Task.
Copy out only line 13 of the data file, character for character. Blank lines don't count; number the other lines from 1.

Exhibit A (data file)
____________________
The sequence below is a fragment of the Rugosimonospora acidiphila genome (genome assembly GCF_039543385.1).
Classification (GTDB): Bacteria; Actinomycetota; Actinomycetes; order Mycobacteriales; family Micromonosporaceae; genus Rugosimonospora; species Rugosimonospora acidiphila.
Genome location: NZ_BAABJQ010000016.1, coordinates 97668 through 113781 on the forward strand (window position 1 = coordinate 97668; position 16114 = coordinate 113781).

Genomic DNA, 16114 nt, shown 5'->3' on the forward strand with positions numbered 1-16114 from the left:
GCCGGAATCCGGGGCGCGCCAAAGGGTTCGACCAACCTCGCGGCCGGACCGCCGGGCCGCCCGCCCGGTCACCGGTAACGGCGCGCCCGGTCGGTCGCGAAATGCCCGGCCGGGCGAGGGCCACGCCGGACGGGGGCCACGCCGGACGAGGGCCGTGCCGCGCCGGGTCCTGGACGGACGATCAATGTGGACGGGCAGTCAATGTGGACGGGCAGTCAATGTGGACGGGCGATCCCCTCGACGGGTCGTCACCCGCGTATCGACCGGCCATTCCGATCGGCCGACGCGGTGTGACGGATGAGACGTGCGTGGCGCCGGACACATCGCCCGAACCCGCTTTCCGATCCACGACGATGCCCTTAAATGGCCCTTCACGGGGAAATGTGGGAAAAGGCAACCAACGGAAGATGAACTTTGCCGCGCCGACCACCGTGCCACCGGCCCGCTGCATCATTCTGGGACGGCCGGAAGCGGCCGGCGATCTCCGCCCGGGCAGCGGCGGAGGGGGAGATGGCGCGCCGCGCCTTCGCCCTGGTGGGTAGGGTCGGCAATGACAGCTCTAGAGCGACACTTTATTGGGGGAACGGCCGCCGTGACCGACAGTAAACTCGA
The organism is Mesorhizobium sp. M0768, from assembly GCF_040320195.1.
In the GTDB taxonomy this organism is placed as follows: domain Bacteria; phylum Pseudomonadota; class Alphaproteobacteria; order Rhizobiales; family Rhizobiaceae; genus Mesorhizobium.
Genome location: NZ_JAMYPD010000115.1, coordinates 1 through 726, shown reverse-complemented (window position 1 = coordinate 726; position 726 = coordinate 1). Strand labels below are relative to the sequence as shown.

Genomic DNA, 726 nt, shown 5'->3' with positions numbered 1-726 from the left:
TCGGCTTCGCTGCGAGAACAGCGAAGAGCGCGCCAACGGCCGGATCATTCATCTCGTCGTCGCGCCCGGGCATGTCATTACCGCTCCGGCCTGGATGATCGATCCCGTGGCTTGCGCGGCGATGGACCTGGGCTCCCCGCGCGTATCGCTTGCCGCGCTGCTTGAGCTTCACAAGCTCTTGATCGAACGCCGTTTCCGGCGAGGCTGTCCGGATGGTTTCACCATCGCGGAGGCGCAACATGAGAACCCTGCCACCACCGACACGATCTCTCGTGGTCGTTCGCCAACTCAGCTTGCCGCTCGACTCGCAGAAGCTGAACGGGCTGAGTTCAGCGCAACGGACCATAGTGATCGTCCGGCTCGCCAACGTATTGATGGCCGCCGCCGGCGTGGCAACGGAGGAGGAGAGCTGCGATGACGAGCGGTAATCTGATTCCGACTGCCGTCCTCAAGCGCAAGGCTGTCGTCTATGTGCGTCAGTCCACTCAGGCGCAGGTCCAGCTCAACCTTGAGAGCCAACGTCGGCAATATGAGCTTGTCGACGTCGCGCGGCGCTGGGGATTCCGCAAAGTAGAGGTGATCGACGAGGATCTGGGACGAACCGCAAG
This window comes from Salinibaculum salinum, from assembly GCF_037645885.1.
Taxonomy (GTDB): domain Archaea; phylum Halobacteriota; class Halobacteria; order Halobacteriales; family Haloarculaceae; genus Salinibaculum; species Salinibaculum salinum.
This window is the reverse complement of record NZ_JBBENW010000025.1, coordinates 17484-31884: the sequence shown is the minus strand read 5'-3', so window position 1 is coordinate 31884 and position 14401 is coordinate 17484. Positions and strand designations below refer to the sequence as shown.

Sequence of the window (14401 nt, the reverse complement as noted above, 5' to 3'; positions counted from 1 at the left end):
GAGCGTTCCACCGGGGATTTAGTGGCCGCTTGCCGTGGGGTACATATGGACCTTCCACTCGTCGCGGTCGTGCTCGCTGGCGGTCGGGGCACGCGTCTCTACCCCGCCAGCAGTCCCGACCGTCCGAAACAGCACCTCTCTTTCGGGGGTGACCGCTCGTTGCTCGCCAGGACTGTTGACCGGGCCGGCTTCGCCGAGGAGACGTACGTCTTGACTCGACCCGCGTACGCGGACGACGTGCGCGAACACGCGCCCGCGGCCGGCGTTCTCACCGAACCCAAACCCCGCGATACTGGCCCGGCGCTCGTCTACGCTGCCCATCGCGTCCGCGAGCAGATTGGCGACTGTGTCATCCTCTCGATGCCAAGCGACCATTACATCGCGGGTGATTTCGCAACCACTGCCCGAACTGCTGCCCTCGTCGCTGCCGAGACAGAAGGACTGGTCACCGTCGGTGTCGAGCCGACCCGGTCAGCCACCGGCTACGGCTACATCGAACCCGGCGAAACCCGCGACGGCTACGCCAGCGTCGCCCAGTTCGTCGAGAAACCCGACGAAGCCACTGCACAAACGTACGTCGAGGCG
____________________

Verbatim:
This window is the reverse complement of record NZ_JBBENW010000025.1, coordinates 17484-31884: the sequence shown is the minus strand read 5'-3', so window position 1 is coordinate 31884 and position 14401 is coordinate 17484. Positions and strand designations below refer to the sequence as shown.